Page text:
Also when I finished my level and tried to submit it for online approval, I discovered that it did not meet all the qualifications. While I realize that will cut back on a lot of the crap levels or the laggiest levels out there, it is a bit heartbreaking to have my hand-crafted map, that I made with love and care, rejected for having too many physics objects.
My only other complaint about Far Cry 2 is that the plot is a bit light and can be hard to follow at times, especially after spending almost an hour on some side-missions. However, the plot speaks volumes about the harsh realities that are being faced in certain real-life African nations, where there is a lot of beauty to behold but also so much corruption and greed that innocent people suffer. And while there might not be any direct references to anything going on right now, the message is there and delivered subtly enough so as to not be offensive or pushy.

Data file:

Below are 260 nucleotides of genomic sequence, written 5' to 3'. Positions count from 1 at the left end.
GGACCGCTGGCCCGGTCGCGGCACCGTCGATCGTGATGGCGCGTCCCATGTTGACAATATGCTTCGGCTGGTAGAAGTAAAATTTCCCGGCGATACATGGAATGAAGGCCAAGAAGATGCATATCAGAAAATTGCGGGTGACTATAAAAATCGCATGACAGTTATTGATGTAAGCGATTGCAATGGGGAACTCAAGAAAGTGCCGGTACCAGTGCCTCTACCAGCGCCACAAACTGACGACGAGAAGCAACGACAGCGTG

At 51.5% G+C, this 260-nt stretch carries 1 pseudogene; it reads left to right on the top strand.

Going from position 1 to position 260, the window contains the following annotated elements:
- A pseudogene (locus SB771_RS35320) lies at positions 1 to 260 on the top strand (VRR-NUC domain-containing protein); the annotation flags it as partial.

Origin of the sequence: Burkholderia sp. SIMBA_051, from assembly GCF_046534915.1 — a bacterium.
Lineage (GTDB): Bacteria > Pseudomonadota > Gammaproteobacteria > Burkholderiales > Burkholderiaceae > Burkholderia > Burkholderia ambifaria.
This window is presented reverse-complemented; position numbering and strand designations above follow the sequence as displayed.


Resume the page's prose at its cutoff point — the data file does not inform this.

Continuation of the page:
Far Cry 2 is a shining diamond like the eyes of a cat in the black and blue (I couldn’t help myself, Dio rocks too hard). Something is coming for you and your free time. Between the open environments and multi-branching plot of its story mode and designable maps for multiplayer, there is a ton to do and be seen in Ubisoft’s latest endeavor. So pack your bags and get ready for your trip to the motherland.